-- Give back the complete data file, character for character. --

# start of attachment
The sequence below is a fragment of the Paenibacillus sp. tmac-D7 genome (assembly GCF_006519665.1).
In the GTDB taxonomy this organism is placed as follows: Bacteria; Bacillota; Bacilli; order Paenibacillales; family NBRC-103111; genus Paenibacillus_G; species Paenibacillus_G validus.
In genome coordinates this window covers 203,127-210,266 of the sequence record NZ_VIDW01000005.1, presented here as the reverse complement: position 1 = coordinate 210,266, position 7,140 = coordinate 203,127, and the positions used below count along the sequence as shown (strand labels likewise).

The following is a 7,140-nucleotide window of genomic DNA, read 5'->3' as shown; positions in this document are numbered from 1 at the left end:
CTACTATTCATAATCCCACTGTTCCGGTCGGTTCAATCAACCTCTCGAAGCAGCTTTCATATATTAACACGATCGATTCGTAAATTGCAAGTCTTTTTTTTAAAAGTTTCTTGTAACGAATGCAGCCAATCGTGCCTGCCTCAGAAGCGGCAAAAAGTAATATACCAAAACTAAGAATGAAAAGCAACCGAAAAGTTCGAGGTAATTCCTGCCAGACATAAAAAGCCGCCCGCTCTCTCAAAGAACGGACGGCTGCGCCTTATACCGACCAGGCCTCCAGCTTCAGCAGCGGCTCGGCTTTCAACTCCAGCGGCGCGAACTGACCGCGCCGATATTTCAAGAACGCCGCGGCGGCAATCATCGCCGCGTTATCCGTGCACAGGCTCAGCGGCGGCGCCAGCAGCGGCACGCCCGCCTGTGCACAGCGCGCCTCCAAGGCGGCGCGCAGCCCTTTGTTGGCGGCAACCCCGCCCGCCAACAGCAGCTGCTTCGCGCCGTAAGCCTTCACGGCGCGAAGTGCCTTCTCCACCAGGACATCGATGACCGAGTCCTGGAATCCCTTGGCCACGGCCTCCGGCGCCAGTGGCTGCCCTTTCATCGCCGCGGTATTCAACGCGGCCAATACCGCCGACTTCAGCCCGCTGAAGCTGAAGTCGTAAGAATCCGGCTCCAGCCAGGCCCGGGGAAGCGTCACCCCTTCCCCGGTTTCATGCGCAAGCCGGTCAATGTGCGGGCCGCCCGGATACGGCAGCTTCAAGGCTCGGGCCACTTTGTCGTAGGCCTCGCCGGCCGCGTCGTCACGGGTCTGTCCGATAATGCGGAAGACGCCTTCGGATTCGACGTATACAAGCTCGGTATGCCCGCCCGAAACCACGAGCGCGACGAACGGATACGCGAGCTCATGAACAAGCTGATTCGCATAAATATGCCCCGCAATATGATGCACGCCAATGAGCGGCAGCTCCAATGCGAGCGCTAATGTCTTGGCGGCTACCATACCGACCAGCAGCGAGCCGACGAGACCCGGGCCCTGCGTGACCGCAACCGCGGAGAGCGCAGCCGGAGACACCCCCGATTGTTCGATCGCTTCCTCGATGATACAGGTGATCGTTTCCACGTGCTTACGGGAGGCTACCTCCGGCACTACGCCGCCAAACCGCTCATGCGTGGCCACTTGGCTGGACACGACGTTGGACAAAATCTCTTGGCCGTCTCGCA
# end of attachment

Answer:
The sequence below is a fragment of the Paenibacillus sp. tmac-D7 genome (assembly GCF_006519665.1).
In the GTDB taxonomy this organism is placed as follows: Bacteria; Bacillota; Bacilli; order Paenibacillales; family NBRC-103111; genus Paenibacillus_G; species Paenibacillus_G validus.
In genome coordinates this window covers 203,127-210,266 of the sequence record NZ_VIDW01000005.1, presented here as the reverse complement: position 1 = coordinate 210,266, position 7,140 = coordinate 203,127, and the positions used below count along the sequence as shown (strand labels likewise).

The following is a 7,140-nucleotide window of genomic DNA, read 5'->3' as shown; positions in this document are numbered from 1 at the left end:
CTACTATTCATAATCCCACTGTTCCGGTCGGTTCAATCAACCTCTCGAAGCAGCTTTCATATATTAACACGATCGATTCGTAAATTGCAAGTCTTTTTTTTAAAAGTTTCTTGTAACGAATGCAGCCAATCGTGCCTGCCTCAGAAGCGGCAAAAAGTAATATACCAAAACTAAGAATGAAAAGCAACCGAAAAGTTCGAGGTAATTCCTGCCAGACATAAAAAGCCGCCCGCTCTCTCAAAGAACGGACGGCTGCGCCTTATACCGACCAGGCCTCCAGCTTCAGCAGCGGCTCGGCTTTCAACTCCAGCGGCGCGAACTGACCGCGCCGATATTTCAAGAACGCCGCGGCGGCAATCATCGCCGCGTTATCCGTGCACAGGCTCAGCGGCGGCGCCAGCAGCGGCACGCCCGCCTGTGCACAGCGCGCCTCCAAGGCGGCGCGCAGCCCTTTGTTGGCGGCAACCCCGCCCGCCAACAGCAGCTGCTTCGCGCCGTAAGCCTTCACGGCGCGAAGTGCCTTCTCCACCAGGACATCGATGACCGAGTCCTGGAATCCCTTGGCCACGGCCTCCGGCGCCAGTGGCTGCCCTTTCATCGCCGCGGTATTCAACGCGGCCAATACCGCCGACTTCAGCCCGCTGAAGCTGAAGTCGTAAGAATCCGGCTCCAGCCAGGCCCGGGGAAGCGTCACCCCTTCCCCGGTTTCATGCGCAAGCCGGTCAATGTGCGGGCCGCCCGGATACGGCAGCTTCAAGGCTCGGGCCACTTTGTCGTAGGCCTCGCCGGCCGCGTCGTCACGGGTCTGTCCGATAATGCGGAAGACGCCTTCGGATTCGACGTATACAAGCTCGGTATGCCCGCCCGAAACCACGAGCGCGACGAACGGATACGCGAGCTCATGAACAAGCTGATTCGCATAAATATGCCCCGCAATATGATGCACGCCAATGAGCGGCAGCTCCAATGCGAGCGCTAATGTCTTGGCGGCTACCATACCGACCAGCAGCGAGCCGACGAGACCCGGGCCCTGCGTGACCGCAACCGCGGAGAGCGCAGCCGGAGACACCCCCGATTGTTCGATCGCTTCCTCGATGATACAGGTGATCGTTTCCACGTGCTTACGGGAGGCTACCTCCGGCACTACGCCGCCAAACCGCTCATGCGTGGCCACTTGGCTGGACACGACGTTGGACAAAATCTCTTGGCCGTCTCGCA